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According to a study published in JAMA Internal Medicine, both women and men experience more depression during their internship year; yet female medical interns are more likely to suffer from symptoms of gender difference. Connie Guille, M.D., an associate professor in the Department of Psychiatry and Behavioral Sciences at MUSC, and Srijan Sen, M.D., Ph.D., an associate professor at the University of Michigan, began the Intern Health Study in 2007 during their residency training at Yale University. That’s when they first noted the extent of stress during their internship year and how it affected their colleagues, one of whom attempted suicide.
Since that time, they’ve looked at rates of depression, as well as interventions to prevent it, in a pool of interns that is now up to 15,000.
Dr. Connie Guille knows what it's like to juggle family and medicine. Here, she holds a picture of her two daughters.
The most recent study involved more than 3,000 medical interns during the 2015-2016 academic year, recruited across all specialties from 44 medical institutions. It was funded by the National Institute of Mental Health, National Institute on Drug Abuse and National Center for Advancing Translational Sciences.
“Medical internships were designed 50 years ago when interns were predominantly men, and they mostly had families who would take care of life outside of work. Women now make up half of this workforce, and the work environment is completely different,” Guille says. “If you were in the hospital as an intern 50 years ago, over the course of a month, you had five or 10 new patients. We have five or 10 new patients in a day now. Yet the model and tradition of internship year has not changed.”
That predisposition to depression, combined with long work hours, sleep deprivation and stressors inherent to caring for patients who are suffering and dying, may further increase this risk.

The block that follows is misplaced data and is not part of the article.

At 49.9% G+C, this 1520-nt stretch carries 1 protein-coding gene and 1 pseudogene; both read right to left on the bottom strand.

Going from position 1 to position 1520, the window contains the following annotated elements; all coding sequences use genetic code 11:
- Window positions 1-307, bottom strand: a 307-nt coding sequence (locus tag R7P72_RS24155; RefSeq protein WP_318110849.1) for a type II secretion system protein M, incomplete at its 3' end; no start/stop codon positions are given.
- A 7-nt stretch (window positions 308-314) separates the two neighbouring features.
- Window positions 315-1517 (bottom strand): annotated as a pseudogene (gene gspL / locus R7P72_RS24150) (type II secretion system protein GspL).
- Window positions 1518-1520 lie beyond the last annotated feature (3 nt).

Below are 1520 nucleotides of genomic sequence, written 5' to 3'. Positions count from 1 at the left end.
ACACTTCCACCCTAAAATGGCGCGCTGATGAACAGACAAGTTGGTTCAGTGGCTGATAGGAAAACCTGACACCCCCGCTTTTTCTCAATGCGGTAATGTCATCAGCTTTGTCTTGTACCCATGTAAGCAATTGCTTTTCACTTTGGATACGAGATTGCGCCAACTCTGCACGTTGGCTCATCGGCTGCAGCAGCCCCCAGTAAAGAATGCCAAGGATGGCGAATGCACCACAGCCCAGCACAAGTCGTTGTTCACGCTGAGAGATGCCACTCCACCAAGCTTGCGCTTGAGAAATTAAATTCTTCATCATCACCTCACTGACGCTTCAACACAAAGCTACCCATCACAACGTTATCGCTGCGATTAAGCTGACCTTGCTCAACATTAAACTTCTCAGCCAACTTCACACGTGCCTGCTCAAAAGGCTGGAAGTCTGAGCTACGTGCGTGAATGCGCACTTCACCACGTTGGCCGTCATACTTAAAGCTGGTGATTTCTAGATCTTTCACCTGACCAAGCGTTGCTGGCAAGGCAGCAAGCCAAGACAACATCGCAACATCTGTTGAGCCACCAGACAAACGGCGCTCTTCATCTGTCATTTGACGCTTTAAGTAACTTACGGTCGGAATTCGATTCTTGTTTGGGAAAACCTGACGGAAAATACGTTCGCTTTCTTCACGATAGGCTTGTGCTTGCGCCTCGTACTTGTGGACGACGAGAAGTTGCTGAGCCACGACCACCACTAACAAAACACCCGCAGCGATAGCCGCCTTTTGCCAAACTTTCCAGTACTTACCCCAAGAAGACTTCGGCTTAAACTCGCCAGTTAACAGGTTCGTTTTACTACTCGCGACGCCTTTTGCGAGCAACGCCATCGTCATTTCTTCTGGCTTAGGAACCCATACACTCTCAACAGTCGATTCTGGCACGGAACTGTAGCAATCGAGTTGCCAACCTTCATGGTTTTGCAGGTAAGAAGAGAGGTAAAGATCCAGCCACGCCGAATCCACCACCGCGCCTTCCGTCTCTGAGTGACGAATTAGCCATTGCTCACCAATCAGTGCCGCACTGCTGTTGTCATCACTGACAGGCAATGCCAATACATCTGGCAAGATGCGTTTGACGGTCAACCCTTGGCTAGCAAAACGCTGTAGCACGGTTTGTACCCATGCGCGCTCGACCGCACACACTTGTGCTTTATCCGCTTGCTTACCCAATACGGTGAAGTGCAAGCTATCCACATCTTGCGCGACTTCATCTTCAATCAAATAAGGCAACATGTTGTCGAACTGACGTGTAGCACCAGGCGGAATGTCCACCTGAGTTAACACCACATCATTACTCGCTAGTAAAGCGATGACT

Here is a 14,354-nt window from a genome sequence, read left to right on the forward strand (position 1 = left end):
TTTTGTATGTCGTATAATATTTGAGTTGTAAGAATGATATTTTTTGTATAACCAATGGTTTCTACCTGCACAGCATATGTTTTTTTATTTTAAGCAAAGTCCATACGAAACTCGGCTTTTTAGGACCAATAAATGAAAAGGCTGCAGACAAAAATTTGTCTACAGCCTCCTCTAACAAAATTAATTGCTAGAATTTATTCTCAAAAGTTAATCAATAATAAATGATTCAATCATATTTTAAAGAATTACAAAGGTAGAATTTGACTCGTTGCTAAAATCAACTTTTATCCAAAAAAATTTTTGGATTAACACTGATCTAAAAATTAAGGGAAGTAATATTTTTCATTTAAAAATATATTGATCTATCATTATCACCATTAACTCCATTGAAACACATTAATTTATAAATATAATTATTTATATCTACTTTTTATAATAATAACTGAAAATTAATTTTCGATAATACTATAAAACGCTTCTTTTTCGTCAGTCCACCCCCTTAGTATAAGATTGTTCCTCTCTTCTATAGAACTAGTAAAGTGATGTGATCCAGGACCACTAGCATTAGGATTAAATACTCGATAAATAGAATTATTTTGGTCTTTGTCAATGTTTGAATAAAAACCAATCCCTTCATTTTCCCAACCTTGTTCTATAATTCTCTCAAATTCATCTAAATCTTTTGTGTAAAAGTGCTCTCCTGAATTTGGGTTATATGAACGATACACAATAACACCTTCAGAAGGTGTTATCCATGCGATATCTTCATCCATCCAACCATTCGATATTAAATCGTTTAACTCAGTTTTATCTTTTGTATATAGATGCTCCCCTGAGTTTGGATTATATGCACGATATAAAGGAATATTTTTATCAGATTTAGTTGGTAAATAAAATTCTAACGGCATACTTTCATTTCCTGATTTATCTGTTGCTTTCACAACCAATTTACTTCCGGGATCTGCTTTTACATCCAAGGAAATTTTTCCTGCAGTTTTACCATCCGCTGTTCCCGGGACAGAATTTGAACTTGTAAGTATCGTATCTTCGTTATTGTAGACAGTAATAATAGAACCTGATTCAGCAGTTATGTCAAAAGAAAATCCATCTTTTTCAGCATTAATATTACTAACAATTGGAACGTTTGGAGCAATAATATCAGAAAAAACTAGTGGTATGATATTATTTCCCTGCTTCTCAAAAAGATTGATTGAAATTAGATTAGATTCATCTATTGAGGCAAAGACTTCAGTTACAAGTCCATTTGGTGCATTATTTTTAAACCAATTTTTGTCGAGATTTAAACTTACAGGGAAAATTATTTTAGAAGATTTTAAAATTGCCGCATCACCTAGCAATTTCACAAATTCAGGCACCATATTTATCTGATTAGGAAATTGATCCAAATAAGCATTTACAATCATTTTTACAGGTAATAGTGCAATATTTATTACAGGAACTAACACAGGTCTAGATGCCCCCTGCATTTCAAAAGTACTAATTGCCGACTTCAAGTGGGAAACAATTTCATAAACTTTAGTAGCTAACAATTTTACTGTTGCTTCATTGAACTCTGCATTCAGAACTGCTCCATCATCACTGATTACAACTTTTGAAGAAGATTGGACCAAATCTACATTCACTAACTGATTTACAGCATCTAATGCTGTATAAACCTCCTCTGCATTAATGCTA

This work-family conflict can lead to the loss of women from upper-level jobs in medicine. Fifty percent of graduating medical students are women, but the representation of women decreases precipitously as physicians progress up the academic ladder from full-time faculty (38 percent) to full professor (21 percent), department chair (15 percent) and dean (16 percent).
Guille noted that seeking treatment for depression is still taboo for many, especially in the medical field. “There’s still a lot of stigma around getting mental health treatment in general, and then as physicians, there’s this added layer. They’re concerned that people would think differently about them and would question their capabilities; and there might be some sort of repercussions in terms of licensure later.”
Expanding on the effort to find effective interventions for the prevention of depression in medical trainees, Guille and Sen just received a $300,000 grant from the American Foundation for Suicide Prevention to investigate the use of mobile technology – such as the moodgym(R) app, a cognitive behavioral therapy tool she found in a previous study – to prevent suicidal ideation and depression.